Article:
I picked Come, Thou Tortoise and Zoe Heller’s The Believers based on the Globe and Mail‘s recommendations for 2010. Come to think of it I also read The Believer‘s based on that list. Frankly, I’m coming to distrust their so-called “best” list. All three books have proved to be immediately engaging and with a definite “hook” that must make them marketable, but all of them fall flat, and none more than Heller’s The Believers.
Family dramas can be terrific, particularly if you’re into character (and we all know I’m into character). The Corrections, Songs in Ordinary Times, A Prayer for Owen Meany, I mean really, there are some great family dramas. But The Believers wants so. much. to be one of the “great” family dramas that it ends up over-selling all of the quirkiness of its characters, all of their dramas and their triumphs. The mother, Audrey, is a total pill to everyone around her and to the reader. The fat, no-self-esteem daughter, Karla, is a wet dishrag of no spine. The feminist, activist, now-religious daughter, Rosa, is without direction and intention. The drug-using, mother-using, lowlife, Lenny, is a drug-using, mother-using, lowlife. And in the final twenty pages Audrey repents and (surprise) turns out to be a bang-up lady, just misunderstood and victim to her husband’s career and desires; Karla stands up for herself, leaves her husband and runs away with man who loves her because she is fat; Rosa follows her religious path with conviction; and Lenny is still a lowlife.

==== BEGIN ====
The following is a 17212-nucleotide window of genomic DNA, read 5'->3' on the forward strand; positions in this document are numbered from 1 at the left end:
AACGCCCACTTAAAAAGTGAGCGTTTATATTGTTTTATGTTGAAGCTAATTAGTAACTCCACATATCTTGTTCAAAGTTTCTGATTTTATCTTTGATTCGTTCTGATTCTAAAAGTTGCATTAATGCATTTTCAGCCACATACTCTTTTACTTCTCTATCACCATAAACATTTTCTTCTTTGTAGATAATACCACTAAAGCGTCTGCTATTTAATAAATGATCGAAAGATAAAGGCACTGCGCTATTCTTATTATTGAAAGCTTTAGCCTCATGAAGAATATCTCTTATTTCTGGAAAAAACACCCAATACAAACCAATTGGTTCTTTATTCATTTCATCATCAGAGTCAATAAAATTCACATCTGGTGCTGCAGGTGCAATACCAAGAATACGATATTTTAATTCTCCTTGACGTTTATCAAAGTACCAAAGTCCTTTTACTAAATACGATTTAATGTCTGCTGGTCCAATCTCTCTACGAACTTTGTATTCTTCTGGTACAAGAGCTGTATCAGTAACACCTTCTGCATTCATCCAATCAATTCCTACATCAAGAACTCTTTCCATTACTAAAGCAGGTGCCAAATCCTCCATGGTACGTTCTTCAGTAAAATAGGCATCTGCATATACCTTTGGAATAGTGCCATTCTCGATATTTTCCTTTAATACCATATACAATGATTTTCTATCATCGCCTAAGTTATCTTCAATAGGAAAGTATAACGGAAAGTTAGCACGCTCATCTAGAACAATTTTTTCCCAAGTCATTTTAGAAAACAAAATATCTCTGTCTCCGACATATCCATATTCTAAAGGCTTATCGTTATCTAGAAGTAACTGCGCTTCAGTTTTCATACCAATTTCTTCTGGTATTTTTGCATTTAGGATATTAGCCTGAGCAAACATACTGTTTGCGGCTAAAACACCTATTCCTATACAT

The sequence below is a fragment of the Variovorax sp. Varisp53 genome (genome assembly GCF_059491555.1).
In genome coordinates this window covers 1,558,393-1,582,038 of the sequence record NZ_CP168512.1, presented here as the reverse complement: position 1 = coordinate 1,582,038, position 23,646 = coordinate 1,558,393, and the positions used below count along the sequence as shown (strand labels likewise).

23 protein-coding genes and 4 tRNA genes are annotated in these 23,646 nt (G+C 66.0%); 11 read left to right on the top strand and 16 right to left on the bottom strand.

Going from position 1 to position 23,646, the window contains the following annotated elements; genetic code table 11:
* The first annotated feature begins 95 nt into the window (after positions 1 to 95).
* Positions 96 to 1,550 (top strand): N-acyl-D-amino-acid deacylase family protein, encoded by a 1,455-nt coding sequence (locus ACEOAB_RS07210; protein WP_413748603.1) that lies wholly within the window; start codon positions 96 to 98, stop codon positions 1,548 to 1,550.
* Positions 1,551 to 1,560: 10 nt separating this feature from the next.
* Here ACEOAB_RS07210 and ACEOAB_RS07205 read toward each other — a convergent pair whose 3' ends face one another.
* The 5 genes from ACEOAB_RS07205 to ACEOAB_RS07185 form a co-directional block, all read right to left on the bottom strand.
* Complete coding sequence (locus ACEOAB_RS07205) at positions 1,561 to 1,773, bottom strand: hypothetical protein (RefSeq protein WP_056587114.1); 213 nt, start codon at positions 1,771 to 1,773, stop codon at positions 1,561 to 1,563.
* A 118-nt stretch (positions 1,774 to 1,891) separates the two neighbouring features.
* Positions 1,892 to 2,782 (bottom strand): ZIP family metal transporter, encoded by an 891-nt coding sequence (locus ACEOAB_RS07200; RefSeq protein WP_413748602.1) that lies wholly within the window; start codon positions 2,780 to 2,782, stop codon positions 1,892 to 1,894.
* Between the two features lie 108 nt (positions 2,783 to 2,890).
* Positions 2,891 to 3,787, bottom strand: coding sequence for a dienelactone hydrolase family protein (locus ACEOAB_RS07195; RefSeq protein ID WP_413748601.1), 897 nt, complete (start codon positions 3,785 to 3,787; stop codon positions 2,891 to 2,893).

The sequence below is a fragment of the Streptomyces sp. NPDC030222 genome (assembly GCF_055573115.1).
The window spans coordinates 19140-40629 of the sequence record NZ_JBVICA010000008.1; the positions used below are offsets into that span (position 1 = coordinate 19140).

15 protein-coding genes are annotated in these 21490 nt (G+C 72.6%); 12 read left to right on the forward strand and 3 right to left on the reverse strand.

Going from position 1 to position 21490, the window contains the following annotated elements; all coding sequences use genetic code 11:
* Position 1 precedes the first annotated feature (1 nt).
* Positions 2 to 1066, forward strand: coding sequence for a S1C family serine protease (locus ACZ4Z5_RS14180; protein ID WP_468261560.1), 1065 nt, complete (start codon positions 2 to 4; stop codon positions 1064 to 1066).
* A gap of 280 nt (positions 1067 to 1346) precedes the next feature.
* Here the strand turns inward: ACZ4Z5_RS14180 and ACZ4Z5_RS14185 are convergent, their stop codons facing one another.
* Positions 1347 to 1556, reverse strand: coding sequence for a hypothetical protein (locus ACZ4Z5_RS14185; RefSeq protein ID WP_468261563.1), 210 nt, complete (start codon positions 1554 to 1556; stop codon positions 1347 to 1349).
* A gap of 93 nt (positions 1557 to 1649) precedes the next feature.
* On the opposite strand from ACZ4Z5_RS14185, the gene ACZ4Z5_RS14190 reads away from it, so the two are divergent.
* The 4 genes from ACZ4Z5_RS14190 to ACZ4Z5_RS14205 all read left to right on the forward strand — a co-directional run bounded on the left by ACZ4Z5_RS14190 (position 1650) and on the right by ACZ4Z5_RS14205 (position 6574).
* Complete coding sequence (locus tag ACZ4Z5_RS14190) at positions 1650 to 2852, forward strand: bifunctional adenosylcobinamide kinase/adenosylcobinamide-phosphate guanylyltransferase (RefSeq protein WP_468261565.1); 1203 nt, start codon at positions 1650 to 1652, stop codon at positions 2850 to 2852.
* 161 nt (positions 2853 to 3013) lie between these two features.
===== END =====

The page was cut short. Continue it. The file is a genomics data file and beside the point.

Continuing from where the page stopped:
My difficulty is that while the novel gives a sense that these changes are taking place (though with a much limited sense of motivation – one sense is not enough to justify life changes), each character changes in isolation from one another. For a family drama there is a remarkable lack of change in the family dynamics, in the family member’s relationships with one another.
So. Close – slick writing, engaging plot. But not quite good – characters act in isolation and with limited motivation.